Some of those features have been copied by the competition – the more square-cut ‘canoe’ sections have generally replaced the former teardrop shapes, for example. But Red Bull have continued to progress the sophistication of their design.

    Left to right: Red Bull’s 2022 floor (without plank), showing how the central flat section of floor already contrasted with the conventional teardrop; Red Bull’s 2023 floor, with various changes highlighted (see explanation below)

    When comparing the current car’s floor to that of last year’s, it has retained the square-cut canoe section (1), but the lines are subtly different. The outer vanes around the inlet (2) which direct airflow to the outside – helping seal the floor and speed up the airflow down the sides of the car – are now angled for a greater degree of outwash.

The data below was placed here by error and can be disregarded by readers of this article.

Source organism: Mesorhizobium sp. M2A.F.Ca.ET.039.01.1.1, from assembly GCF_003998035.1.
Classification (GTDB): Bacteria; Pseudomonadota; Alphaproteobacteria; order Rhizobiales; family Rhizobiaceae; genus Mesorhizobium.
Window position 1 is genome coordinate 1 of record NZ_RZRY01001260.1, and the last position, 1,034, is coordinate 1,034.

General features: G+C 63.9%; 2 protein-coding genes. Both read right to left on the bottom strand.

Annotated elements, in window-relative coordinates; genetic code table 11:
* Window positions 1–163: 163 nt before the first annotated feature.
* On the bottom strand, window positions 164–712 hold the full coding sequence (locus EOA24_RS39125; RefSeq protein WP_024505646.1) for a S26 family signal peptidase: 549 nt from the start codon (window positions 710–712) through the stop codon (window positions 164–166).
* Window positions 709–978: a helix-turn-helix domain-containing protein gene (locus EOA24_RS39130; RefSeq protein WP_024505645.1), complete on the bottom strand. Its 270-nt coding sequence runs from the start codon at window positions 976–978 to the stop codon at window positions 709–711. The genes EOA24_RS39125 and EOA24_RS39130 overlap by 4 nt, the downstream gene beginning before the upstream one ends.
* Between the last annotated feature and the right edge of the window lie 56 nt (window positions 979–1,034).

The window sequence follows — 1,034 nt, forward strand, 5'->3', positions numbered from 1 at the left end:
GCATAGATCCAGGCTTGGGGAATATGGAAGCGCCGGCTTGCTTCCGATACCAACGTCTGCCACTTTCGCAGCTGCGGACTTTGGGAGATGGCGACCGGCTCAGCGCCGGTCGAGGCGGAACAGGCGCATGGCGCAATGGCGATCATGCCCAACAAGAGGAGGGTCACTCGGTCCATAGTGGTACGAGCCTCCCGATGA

The high arched roof (3) is retained in the forward part of the tunnel but now transitions into an upwards ramp (4) to form an initial kick-up point prior to the main one further back which forms the diffuser ramp.

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    This ‘double kick’ is not a Red Bull innovation but helps energise the airflow, manipulating the air pressure to speed up the flow as the air rushes to fill the lower pressure areas.

    The outer edges at the rear of the floor (5) are much more complex than before, with extra channels around the diffuser. This is quite possibly in compensation for the raising of the rear floor edge and diffuser introduced into the ’23 regulations.

    Overall, it’s still a more sophisticated-looking floor than those of other cars and appears to employ the same philosophy of inducing a wide spread of usable, controlled downforce. The addition of a more extreme anti-squat rear suspension has combined with the extreme anti-dive front to give even better control of the platform of the car, so further enhancing its ability to run low.